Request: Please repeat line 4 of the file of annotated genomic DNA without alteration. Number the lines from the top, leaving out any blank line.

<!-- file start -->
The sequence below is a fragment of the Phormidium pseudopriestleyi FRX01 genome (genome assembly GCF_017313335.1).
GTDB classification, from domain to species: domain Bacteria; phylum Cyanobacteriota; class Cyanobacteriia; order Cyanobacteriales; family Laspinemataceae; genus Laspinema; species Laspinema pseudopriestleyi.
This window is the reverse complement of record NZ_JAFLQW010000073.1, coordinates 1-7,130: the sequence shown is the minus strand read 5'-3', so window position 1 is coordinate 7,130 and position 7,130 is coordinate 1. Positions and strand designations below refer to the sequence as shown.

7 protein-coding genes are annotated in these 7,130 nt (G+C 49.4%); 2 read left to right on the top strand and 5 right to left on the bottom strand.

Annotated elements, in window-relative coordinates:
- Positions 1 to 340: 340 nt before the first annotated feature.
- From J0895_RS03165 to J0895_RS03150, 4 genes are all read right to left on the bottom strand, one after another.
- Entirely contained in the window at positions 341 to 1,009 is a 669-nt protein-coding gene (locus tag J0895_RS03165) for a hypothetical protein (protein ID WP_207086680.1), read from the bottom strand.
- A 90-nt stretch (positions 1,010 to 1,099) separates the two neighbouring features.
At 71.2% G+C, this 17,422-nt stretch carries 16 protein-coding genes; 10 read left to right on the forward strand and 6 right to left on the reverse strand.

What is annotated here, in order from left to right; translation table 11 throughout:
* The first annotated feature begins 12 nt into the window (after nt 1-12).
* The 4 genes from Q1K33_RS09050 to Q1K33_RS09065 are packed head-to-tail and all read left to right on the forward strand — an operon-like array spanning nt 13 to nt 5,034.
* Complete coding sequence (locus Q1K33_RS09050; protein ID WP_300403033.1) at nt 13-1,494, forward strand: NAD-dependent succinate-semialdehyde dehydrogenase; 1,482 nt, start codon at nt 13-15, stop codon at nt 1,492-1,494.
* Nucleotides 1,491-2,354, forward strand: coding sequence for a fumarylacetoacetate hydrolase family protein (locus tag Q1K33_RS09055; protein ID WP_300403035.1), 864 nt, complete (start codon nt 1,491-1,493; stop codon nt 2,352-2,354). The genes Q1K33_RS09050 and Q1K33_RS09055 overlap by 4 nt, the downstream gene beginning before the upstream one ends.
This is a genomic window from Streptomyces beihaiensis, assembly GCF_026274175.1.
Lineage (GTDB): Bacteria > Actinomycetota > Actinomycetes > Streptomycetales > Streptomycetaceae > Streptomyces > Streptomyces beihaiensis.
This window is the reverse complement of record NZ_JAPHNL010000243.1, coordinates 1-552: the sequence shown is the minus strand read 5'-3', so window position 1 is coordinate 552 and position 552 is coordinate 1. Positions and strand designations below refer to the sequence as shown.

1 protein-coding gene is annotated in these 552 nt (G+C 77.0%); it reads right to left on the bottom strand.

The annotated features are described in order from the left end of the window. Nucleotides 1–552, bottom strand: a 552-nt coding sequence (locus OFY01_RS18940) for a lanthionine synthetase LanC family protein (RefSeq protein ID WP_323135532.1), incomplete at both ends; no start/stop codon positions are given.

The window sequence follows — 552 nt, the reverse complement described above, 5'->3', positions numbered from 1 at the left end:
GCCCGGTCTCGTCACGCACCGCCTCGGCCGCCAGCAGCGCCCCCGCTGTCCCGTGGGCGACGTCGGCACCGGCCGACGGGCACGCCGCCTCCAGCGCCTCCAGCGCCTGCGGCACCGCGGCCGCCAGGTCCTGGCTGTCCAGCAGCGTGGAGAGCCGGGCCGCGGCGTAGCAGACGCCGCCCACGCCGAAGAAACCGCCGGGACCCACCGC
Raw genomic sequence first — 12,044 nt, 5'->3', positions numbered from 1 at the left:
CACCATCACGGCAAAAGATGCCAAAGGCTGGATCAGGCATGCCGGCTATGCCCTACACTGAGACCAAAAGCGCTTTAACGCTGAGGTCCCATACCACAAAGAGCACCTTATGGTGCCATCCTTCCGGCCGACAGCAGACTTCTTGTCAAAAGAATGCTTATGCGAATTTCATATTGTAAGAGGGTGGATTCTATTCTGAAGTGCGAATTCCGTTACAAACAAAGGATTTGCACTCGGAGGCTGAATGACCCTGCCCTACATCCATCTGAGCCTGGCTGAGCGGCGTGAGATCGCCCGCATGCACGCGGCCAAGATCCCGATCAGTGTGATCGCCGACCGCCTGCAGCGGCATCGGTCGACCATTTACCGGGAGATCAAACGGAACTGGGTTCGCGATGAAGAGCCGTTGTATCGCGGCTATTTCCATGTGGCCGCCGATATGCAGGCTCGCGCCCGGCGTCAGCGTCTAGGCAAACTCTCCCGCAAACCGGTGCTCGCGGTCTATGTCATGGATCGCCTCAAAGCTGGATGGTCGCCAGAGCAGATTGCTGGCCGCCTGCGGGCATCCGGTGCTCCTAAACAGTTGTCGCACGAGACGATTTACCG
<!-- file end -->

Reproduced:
7 protein-coding genes are annotated in these 7,130 nt (G+C 49.4%); 2 read left to right on the top strand and 5 right to left on the bottom strand.